Friday, March 23, 2007

Is it worth it?

This is a question I asked a few times (OK, more than a few times) before my transplant. It's a question that can come up in the observation/pre-op process, too. You have to be willing to accept the transplant and that alll the crap you'll go through will, eventually, be worth it. And some people decide that it's not; they want to 'cash it in,' so to speak.

I can relate to that on some level, because I thought that a few times. When we first began talking about the transplant I was very reluctant, because I was still pretty functional. The problem is, you have to be listed before you really are non-functional, because they can't do the transplant if you're too sick.

And recently, with all the IV crap, I've thought "wow, why did I do this again?" But then I thought about it, and it'll be two years in July. In four months. And that's two years that I am about 99% sure I wouldn't have had if I haven't gotten the transplant. Some great things have happened in that time span, and even the ordinary things take on air of greatness when contrasted with the fact that you might not have been here to enjoy it otherwise.

What brought this to the foreground again? I was reading an article in the Arizona State University paper about two students w/ CF. One was a graduate, and one was a graduate student (I think). The one who had graduated also had a sister with CF, who died two years after a transplant. So she (the student) decided she didn't want to get one because everyone she knew that had one only lived about two years.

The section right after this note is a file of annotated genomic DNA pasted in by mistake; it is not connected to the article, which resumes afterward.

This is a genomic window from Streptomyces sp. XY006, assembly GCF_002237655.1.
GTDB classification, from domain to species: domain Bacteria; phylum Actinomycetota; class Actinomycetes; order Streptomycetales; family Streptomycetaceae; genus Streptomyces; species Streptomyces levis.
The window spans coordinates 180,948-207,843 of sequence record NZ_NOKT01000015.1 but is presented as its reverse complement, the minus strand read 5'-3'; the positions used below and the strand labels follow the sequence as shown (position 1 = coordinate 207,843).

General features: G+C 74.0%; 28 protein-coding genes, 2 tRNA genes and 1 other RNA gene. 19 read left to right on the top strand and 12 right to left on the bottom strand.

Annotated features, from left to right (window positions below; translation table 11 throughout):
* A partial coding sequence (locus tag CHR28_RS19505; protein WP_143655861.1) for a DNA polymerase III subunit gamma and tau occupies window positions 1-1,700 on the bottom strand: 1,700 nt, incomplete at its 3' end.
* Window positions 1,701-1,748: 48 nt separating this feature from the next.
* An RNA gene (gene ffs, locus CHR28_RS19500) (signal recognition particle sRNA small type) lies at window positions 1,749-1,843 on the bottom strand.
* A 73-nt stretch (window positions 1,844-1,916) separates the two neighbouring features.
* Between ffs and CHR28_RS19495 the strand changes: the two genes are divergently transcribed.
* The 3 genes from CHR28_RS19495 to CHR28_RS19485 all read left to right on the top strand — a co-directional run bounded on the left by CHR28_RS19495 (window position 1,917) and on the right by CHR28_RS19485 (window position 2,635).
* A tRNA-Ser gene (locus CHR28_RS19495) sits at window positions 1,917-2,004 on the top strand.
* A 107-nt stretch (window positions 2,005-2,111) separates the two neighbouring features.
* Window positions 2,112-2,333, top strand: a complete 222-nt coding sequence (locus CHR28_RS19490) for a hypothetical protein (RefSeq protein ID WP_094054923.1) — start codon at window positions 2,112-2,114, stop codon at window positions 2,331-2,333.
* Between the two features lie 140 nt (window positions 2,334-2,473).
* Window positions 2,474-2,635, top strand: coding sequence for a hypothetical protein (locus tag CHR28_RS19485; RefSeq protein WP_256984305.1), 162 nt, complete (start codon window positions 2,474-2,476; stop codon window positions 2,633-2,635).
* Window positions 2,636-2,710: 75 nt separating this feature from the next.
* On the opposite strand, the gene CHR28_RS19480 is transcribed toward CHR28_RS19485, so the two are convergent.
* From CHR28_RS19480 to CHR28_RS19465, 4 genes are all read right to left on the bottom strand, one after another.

Now like I said above, I am sympathetic to this viewpoint. Well, to a point. Because let me tell you, when I started to get really sick, I was glad I was on that list. Knowing that your mortality is nigh makes you really wish it weren't, sometimes. I absolutely wanted that surgery. It was crazy.

And having almost hit the two year mark myself, I can't imagine not living these two years. They were good ones. And I don't know how this girl will feel if she gets worse and has said no to a transplant. Hopefully she'll be content with it. I hope so. Because you have to do what's right for you. But I wouldn't've been able to live with myself if I didn't go for it. I'm not really sure how people can turn down the second chance at life. Because before transplant, "my life was stolen from me...I [was] living a life I had no wish to live." (The Hours--great movie)

Like I said, everyone's different. But something about it just doesn't jive with me. But that's just me.

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